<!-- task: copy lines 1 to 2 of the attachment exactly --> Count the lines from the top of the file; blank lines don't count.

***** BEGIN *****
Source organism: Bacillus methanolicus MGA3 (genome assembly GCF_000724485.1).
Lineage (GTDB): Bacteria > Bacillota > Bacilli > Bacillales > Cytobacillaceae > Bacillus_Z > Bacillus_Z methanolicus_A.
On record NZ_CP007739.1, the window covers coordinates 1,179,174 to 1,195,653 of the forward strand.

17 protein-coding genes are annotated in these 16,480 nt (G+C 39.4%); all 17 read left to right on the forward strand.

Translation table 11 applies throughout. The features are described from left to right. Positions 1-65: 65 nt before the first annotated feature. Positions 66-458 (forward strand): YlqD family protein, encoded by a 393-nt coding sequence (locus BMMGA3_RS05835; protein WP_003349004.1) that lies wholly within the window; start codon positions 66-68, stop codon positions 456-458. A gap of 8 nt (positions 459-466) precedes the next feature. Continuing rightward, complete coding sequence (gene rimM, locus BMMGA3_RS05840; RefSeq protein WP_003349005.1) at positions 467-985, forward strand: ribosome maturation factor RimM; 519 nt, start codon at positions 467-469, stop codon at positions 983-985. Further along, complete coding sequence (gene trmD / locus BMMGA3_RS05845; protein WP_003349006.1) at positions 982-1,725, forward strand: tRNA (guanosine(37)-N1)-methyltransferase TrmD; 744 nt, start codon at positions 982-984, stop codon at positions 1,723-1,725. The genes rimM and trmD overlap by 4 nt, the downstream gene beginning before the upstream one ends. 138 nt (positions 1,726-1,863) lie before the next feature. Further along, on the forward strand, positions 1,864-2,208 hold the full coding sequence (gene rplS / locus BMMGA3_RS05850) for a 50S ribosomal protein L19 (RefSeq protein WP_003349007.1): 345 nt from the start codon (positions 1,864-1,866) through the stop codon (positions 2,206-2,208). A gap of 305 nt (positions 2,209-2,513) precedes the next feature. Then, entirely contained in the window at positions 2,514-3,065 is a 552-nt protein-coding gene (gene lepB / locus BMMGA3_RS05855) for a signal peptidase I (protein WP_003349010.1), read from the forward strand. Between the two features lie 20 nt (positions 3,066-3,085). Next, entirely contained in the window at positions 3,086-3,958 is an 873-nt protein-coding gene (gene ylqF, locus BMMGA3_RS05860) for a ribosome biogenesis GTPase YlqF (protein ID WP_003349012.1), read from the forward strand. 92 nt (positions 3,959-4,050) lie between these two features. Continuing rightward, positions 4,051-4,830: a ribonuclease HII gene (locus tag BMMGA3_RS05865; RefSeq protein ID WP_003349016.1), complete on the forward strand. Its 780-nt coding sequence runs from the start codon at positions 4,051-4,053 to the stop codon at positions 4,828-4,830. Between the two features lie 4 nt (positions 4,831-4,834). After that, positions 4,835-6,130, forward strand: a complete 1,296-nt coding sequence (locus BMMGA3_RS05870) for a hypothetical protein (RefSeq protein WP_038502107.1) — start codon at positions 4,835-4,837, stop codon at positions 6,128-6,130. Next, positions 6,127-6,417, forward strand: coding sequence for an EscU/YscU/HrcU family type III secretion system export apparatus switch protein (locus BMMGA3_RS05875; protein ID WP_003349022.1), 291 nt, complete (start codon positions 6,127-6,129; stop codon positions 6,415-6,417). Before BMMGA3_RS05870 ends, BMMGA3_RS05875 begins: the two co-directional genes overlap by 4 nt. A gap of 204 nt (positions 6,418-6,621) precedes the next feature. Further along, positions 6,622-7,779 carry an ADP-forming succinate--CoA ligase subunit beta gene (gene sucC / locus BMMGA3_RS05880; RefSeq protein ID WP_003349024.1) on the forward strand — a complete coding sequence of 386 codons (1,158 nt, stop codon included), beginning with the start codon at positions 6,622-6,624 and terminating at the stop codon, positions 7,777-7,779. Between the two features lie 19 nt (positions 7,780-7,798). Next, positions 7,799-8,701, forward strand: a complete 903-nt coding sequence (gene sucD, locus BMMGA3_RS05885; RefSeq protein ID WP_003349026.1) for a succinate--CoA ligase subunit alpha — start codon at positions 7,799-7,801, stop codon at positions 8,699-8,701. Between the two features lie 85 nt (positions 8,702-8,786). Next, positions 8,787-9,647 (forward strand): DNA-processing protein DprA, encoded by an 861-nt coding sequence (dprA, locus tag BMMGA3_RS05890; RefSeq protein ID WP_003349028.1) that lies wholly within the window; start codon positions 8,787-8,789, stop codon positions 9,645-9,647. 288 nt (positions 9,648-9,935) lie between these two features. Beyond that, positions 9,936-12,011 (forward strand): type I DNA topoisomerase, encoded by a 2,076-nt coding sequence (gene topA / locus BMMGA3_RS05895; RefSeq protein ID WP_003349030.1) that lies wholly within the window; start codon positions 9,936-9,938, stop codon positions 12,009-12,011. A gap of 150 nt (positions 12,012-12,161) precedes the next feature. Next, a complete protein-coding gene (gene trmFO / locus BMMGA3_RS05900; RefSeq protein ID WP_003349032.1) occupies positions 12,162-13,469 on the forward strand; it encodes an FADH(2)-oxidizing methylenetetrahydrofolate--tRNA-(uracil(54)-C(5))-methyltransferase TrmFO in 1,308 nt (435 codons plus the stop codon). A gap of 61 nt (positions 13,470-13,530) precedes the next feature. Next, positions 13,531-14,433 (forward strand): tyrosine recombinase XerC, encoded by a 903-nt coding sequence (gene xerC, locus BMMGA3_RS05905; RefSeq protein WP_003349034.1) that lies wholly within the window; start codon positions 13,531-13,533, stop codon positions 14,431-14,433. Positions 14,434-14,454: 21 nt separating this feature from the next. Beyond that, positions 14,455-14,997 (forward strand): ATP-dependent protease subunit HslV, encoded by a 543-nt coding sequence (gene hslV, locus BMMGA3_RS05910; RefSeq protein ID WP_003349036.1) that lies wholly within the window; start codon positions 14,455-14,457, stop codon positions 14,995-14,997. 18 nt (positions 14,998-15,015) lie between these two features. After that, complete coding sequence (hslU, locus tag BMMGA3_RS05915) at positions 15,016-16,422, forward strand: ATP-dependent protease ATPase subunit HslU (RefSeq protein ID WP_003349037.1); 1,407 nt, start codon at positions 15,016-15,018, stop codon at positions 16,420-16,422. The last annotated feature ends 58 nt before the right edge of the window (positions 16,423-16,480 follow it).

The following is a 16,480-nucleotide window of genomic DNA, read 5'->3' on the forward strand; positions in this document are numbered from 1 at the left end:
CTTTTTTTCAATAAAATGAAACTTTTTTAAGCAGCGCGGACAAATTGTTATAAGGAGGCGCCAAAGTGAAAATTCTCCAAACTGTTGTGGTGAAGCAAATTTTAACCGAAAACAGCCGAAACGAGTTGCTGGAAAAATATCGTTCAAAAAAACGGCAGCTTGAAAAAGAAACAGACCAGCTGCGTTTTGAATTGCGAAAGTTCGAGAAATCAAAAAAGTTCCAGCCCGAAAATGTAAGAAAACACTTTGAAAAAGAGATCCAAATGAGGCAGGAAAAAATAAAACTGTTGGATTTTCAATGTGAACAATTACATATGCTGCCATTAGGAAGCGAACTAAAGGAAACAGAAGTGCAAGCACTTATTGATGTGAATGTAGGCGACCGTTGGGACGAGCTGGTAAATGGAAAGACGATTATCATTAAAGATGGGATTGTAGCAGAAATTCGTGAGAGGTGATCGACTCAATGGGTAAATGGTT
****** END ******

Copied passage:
Source organism: Bacillus methanolicus MGA3 (genome assembly GCF_000724485.1).
Lineage (GTDB): Bacteria > Bacillota > Bacilli > Bacillales > Cytobacillaceae > Bacillus_Z > Bacillus_Z methanolicus_A.